The name of the designer of the Lincoln penny was reported incorrectly Saturday in an article about this week's American Numismatics Association convention in Baltimore. The designer was Victor David Brenner.
The Sun regrets the errors.
When is a penny worth more than one cent, or worth anything at all these days?
In Baltimore the answer is: When it was minted in San Francisco in 1909, has an "S" below the date beside Lincoln's profile and the initials V.D.B. between the wheat stalks on the back.
Then it's worth 420 bucks, smackeroos, mazuma, whatever.
The American Numismatic Association dropped one of the rare coins into circulation at a Towson McDonald's yesterday. The person who finds it in his pocket change -- or one like it -- can redeem it for the $420 market value by 3 p.m. Sunday, Aug. 1, at the group's 102nd annual get-together at the Convention Center.
The gimmick is the ANA's way of trying to turn people on to coin collecting -- to let them know that there are desirable, collectible coins in general circulation, said Stephen L. Bobbitt, the association's spokesman.
Famed among collectors as the "1909-S V.D.B. penny," the ANA's coin is the rarest of the Lincoln coppers, with fewer than 500,000 minted.
Meanwhile, United States Mint officials yesterday put four other rare Lincoln pennies into circulation, two each in Philadelphia and Washington. Issued in 1914 from the Denver mint, the pennies can be identified by the letter "D" below the date and are worth from $91 to $170 each.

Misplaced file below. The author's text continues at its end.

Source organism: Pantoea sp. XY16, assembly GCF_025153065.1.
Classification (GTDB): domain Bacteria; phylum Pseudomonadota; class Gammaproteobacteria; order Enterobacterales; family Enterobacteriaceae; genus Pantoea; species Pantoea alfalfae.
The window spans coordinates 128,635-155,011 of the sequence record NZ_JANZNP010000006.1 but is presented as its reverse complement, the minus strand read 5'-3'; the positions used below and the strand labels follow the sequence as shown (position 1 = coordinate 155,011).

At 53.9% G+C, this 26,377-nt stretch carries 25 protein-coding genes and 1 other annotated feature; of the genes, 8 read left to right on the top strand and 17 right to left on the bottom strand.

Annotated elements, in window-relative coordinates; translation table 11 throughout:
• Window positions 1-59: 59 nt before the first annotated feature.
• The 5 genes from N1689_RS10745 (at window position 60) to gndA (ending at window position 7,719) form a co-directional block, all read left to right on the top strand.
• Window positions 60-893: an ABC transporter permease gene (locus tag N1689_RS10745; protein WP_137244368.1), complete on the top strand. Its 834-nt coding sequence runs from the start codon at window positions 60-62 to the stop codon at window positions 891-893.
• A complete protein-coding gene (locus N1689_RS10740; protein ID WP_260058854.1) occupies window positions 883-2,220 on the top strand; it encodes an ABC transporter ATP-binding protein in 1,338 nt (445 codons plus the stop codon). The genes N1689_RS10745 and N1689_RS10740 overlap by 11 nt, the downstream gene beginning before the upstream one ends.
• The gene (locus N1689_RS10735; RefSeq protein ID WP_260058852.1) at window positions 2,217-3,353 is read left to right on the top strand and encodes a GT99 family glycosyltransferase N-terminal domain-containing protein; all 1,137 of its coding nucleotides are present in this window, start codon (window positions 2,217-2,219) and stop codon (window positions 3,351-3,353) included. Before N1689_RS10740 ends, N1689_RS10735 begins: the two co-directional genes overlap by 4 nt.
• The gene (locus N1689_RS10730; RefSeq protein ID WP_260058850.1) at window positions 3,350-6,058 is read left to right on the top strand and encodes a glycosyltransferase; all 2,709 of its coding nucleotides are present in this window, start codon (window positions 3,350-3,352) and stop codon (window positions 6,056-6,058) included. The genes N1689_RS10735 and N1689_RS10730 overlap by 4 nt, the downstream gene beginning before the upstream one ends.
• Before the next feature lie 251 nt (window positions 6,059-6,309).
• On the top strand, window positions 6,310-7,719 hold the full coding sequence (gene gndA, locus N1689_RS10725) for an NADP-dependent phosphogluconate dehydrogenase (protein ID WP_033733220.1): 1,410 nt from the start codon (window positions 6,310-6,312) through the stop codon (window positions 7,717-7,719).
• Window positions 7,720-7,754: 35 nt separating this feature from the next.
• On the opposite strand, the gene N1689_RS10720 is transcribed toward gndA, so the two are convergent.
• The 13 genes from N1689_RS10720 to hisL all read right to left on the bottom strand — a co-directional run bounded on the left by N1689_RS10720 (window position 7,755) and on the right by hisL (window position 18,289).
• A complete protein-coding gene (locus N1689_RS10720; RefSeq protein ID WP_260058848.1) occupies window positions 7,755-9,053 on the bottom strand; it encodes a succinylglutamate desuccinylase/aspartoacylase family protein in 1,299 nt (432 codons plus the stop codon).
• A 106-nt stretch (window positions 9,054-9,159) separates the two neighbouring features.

"For collectors it's a dream come true, the idea of finding such a rare coin in their change," Mr. Bobbitt said.
The ANA first put rare coins into circulation at its 1990 convention in Seattle, then again in Chicago and last year in Orlando. "So far, no one's turned them in," Mr. Bobbitt said. "They're either in a collection somewhere or in someone's penny jar."
The convention, called The World's Fair of Money, will open at noon Wednesday and continue through Sunday at the Convention Center. More than 1,000 dealers and representatives of 23 national mints will be on hand to cater to an expected crowd of 12,000 to 18,000.
ANA estimated that more than $1 billion in rare coins, paper money, tokens and medals -- which make up the field of numismatics -- will be on hand during the week, for buying, selling, trading or display.
Admission is free and beginning Tuesday, information on the
show will be available at 410-234-1525.
Of particular interest, Mr. Bobbitt said, will be the Olympic commemorative coins which will be offered by the Norwegian Mint in honor of next year's winter games at Lillehammer.
zTC Of interest to Americans will the "Billion Dollar Exhibit" from the federal Bureau of Engraving and Printing, which features an uncut sheet of thirty-two $100,000 bills -- the largest denomination ever printed.
There will be one, and sometimes two coin auctions each day, as well as drawings for gold and silver coins.
By the way, the V.D.B. on the 1909 penny stands for Vernon David Brennan, who designed the Lincoln cent. And if you didn't already know, President Woodrow Wilson is pictured on the $100,000 bill. But but you probably won't find one of those in your loose change.